Difference Between LOOSE LOSE LOSS and LOST

Loose Lose Loss Lost


is this correct?

it’s your loss if you lose me…

on 01/12/2015.

Yes, that’s correct.

on 24/03/2016.
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1 Answer(s)

Lose – is a verb that means ‘unable to find’ or ‘cease to retain’.

  • She always loses her keys, and finds them in the car later. 
  • They always lose their pens at school. 

 

Lost – is past tense of the verb ‘lose’.

  • She lost her keys yesterday.
  • Jennifer lost her glasses, and now she can’t see anything. 

 

Loss – is a noun. The fact or process of losing something or someone.

  • My grandpa was a great man. It was a big loss for the whole family when he passed away. 
  • It was a loss of time spending time with him. 

Loss can also mean an amount of money lost by a company or business:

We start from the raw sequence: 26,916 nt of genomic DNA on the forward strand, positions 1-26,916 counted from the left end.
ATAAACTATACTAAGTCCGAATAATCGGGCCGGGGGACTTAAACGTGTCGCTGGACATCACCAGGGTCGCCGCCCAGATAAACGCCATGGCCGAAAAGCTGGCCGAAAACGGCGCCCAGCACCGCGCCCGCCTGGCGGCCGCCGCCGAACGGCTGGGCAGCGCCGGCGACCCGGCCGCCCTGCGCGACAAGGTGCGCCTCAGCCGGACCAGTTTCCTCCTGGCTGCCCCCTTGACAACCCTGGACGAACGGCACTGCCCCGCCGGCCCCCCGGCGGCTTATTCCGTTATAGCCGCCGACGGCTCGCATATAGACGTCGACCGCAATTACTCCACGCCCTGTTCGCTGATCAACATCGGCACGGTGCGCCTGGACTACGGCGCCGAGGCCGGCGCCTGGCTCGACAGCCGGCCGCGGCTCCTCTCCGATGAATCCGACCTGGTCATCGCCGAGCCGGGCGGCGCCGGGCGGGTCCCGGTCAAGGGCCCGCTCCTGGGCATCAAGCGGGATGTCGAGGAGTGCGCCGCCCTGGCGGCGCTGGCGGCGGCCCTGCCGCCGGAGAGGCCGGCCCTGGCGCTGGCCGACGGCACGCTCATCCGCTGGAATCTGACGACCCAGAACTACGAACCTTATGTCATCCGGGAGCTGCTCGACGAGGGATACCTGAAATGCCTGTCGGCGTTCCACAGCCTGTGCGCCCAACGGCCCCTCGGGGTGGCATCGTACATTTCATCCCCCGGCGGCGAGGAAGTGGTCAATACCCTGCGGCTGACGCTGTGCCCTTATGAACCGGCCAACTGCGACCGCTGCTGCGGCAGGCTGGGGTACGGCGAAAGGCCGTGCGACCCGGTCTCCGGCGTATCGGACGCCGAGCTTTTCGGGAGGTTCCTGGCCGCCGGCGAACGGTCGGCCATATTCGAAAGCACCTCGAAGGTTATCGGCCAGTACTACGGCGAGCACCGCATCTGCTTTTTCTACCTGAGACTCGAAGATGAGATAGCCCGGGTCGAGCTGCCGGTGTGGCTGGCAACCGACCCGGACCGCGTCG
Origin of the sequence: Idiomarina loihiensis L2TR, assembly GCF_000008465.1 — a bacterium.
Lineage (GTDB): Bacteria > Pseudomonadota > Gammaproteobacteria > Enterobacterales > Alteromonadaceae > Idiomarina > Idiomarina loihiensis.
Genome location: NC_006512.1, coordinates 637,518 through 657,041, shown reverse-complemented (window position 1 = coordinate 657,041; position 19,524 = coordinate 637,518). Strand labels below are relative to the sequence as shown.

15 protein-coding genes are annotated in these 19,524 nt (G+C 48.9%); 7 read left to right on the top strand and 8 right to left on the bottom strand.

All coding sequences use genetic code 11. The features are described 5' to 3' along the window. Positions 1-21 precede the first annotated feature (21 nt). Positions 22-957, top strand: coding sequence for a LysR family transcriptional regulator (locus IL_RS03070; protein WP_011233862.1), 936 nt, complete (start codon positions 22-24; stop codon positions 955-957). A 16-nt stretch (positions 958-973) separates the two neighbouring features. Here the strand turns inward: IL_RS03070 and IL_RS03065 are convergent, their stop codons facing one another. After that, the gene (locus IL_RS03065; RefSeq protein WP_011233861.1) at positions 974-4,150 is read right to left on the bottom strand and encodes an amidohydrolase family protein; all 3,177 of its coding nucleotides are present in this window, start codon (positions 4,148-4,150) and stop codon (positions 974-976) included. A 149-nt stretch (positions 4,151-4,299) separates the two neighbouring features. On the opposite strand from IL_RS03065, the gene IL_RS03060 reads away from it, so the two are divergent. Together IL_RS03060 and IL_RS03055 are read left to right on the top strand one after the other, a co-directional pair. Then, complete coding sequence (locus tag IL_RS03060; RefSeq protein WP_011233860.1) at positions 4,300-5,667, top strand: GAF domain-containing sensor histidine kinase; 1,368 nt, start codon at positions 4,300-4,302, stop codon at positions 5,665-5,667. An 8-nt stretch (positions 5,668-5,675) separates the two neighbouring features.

• Make sure your company has insurance. This can protect you from financial loss in the future. 

 

Loose is an adjective. It means ‘not tightly fixed or attached’.

  • My bookshelf is very loose. You need to fix it.
  • Be careful! Your shoelaces are loose. You can fall down. 

Loose can also be used as a verb. It means ‘to release’ or ‘set free’.

  • The horses got loose.
  • Let the dog loose! Can’t you see he wants to run around? 

 

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Supporter Answered on 29/04/2015.
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